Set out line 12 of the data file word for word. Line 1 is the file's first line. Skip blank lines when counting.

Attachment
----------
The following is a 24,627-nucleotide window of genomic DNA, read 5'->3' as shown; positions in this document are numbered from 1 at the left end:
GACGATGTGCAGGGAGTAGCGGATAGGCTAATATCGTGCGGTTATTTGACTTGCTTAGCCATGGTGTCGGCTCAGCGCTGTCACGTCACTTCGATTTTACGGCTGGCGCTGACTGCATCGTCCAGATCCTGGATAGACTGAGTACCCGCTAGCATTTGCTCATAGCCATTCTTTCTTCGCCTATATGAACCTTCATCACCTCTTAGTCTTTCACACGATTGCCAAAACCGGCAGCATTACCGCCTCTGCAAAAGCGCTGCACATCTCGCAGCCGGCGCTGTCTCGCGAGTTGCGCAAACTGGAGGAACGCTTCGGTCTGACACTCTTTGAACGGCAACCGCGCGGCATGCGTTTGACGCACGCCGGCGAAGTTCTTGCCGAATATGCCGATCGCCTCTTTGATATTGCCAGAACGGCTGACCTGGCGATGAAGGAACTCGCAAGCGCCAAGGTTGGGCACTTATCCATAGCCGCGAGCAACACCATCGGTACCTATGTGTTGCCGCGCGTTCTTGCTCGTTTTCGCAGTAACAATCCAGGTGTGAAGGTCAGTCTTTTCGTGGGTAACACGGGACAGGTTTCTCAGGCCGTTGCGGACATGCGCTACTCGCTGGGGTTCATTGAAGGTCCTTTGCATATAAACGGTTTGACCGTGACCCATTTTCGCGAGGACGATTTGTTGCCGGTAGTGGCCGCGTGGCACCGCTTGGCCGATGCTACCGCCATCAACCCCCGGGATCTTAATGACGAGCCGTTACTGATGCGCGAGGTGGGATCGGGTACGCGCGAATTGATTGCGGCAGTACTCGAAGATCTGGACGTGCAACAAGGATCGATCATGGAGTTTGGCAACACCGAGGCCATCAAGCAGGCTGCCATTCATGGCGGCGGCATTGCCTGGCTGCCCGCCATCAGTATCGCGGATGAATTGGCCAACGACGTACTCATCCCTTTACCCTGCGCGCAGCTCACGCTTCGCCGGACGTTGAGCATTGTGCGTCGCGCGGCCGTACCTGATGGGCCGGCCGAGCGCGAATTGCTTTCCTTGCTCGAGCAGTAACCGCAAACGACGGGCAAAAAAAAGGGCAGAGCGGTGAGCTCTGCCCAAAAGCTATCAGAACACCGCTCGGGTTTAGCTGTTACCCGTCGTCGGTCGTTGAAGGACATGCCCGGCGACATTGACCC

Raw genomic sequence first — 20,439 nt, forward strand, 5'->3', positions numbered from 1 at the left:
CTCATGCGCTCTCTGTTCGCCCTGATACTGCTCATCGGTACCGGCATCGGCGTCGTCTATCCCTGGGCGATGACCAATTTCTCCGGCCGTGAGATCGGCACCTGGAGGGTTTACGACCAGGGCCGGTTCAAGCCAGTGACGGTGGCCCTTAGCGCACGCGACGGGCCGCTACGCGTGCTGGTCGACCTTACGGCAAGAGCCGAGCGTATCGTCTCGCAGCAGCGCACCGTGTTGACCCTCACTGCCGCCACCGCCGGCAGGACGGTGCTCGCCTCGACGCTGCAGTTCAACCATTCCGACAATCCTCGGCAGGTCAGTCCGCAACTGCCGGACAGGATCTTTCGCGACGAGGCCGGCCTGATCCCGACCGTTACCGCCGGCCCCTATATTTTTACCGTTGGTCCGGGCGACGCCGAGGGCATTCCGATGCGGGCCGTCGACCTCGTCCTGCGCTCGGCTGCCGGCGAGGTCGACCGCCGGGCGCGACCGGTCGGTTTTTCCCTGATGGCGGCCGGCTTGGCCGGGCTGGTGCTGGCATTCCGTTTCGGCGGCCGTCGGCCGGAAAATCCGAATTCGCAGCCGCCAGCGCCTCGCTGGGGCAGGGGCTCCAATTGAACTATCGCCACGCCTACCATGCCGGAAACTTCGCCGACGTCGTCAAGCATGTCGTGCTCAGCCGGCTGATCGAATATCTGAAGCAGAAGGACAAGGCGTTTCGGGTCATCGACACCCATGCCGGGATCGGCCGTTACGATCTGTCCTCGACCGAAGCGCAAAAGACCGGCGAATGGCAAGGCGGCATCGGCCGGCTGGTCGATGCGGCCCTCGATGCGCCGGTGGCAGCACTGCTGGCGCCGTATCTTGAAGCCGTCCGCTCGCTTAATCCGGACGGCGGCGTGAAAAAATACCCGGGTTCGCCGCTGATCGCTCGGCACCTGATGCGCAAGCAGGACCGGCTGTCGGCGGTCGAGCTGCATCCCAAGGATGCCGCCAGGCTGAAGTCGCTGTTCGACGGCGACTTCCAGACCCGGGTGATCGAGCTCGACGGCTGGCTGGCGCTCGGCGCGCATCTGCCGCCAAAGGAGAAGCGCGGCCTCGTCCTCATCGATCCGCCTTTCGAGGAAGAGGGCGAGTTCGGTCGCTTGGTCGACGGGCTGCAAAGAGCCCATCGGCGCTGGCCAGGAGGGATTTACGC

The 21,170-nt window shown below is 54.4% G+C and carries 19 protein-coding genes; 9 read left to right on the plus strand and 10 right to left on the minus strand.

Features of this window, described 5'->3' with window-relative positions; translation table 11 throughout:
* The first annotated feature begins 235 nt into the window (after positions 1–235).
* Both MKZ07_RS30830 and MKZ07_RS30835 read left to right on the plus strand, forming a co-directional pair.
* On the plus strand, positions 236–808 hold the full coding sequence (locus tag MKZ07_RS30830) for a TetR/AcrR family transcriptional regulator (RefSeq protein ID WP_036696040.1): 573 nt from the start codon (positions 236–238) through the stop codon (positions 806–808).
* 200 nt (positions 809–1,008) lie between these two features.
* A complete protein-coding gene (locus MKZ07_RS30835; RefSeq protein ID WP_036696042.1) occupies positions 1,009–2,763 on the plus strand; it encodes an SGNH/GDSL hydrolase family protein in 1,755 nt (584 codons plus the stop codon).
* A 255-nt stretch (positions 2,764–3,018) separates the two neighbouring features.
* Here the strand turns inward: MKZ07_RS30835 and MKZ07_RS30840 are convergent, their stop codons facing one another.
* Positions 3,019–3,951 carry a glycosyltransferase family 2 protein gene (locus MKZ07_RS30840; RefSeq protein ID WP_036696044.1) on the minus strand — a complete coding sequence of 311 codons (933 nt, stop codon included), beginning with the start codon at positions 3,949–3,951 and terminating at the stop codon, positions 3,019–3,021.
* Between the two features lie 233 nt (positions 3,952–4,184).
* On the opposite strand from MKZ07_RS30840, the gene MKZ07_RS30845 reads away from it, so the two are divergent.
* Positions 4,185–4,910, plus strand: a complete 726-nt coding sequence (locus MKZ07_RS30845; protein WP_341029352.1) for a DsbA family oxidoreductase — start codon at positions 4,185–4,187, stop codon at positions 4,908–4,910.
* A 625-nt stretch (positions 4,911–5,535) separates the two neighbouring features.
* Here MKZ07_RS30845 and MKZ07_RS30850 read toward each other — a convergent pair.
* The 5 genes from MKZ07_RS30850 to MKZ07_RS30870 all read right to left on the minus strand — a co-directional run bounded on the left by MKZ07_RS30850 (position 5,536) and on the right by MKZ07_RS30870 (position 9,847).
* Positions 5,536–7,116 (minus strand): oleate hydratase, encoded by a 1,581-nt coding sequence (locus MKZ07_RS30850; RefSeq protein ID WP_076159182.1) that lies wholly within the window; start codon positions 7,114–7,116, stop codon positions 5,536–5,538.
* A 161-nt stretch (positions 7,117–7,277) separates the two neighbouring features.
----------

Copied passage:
* A 255-nt stretch (positions 2,764–3,018) separates the two neighbouring features.